Fire-gilding

Beyond the west of the world, where the sun cannot be seen, lies Crow Hearth – the city of ice and stone. A city out of time, lost beneath the snow and beyond the turn of the world. Men scurry through the lightless streets, holding their warm coats close until they can escape down into the rats’ nest of heated tunnels that make the bulk of the city. Down now, down again. Through the tunnels. Follow the insistent ticking that lives somewhere behind the mind and pushes further onward. Don’t touch the men with blue-and-white carbuncles upon their skin, and pale light in their eyes – they are touched by the Heart and lost to the world.    Down now, down again. Tick tick tick.[…]

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keepongoin

Tremblay lay against gunwale, smoking a cheroot. The wind whipped up around the ship, and snatched away his smoke. A thousand miles of open ocean lay before him but hells, he loved a challenge. He didn’t have magic, or money, or even a crew; he had a boat, and a broken heart, and the wind behind him. Welta would’ve known what to do but he was–   –elsewhere. Elsewhere with his beautiful smile and his wonderful strong arms. Elsewhere with his mushy poems and his big eyes that teared up when he heard the wrong song. Tremblay ran a hand through his greying hair: was he really getting so old? When they’d met, they were the same age. As Tremblay’d got slower, and heavier, Welta[…]

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What Ukto Saw

In Enji, the citizens fell through the world. On the eighth day of summer when the sun was high over the sand, their floors and streets swallowed them. Many died or disappeared, but some did not – they were stuck jutting from the earth, alive, with twisted limbs and bent backs. This is not interesting in-and-of-itself; in the world of Ataal, such things are commonplace. Enji is different, because Enji went on. On the eighth day of summer, not all of Enji was inside Enji. Not all of a city’s work happens in the city: farmers in the fields, hunters in the desert, mystics sitting upon marble pillars. They did not fall through the earth and when they returned home, they found their loved ones[…]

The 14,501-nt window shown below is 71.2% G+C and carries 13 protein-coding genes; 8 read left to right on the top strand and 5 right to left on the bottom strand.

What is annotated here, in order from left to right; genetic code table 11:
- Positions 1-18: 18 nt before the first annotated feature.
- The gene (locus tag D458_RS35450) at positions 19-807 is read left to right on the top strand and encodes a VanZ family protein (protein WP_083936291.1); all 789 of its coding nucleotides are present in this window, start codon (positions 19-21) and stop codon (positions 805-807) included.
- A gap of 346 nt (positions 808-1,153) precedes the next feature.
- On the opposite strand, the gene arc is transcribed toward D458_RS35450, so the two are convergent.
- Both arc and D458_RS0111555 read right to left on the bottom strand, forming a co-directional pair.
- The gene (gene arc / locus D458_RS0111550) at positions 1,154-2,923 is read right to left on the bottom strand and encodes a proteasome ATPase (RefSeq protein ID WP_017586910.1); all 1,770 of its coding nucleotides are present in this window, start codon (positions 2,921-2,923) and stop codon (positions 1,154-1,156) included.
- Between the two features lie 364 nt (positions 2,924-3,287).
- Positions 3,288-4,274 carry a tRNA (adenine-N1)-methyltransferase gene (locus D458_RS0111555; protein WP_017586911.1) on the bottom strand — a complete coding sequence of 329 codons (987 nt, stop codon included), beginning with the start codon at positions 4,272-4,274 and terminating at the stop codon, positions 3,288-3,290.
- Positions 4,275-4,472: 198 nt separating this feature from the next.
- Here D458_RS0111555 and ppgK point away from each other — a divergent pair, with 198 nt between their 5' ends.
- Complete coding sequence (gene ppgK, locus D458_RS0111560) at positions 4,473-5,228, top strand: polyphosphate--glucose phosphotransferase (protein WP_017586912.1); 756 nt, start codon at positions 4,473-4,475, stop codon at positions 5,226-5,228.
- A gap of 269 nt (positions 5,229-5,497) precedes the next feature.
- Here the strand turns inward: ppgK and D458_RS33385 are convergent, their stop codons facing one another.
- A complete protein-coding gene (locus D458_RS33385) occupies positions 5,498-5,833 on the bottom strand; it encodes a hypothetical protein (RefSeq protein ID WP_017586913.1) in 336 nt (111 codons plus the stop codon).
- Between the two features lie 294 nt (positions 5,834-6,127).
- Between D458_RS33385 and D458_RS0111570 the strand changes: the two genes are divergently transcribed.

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choking on the tail

Wallace washed ashore on a carpet of bones. Salt crusted into an ugly map in the lines of his hands. He retched, bringing up bile, brine and little else. Convulsions shook his body, and the shaking drove him deeper into the bones. They cut him, and he cried out. They were beyond counting: tiny fragile ones from fish, but larger ones, perhaps from men. He collapsed eye-to-eye with a seal skull. It still had a smearing of skin and flesh attached. Its mouth lay open, and where its tongue had been was only a stump. The whole air was thick with the buzzing of flies. One landed on his face. He felt its tiny feet scratching across his skin. He jerked his head back, and[…]

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Up-and-up-and-up

Wending down through stone, and loam lies land where men may find a home — we wind our way through tunnels tight and do not stray up-to the Light. William left his level. It’s more complicated than that, but it’ll have to do. He moved through the old stone corridors, eyes wide, ears attentive to the sound of beasts. Everybody knew if you walked up into the Light Level, you got et. No ceremony to it, no songs — just crunched up and et like a crumb of biscuit: buh-bye idiot. That’s what made it so exciting. Everybody talked about how Light was dangerous and Light would burn you. His dad especially had told him that the Light was where the most dangerous monsters got[…]

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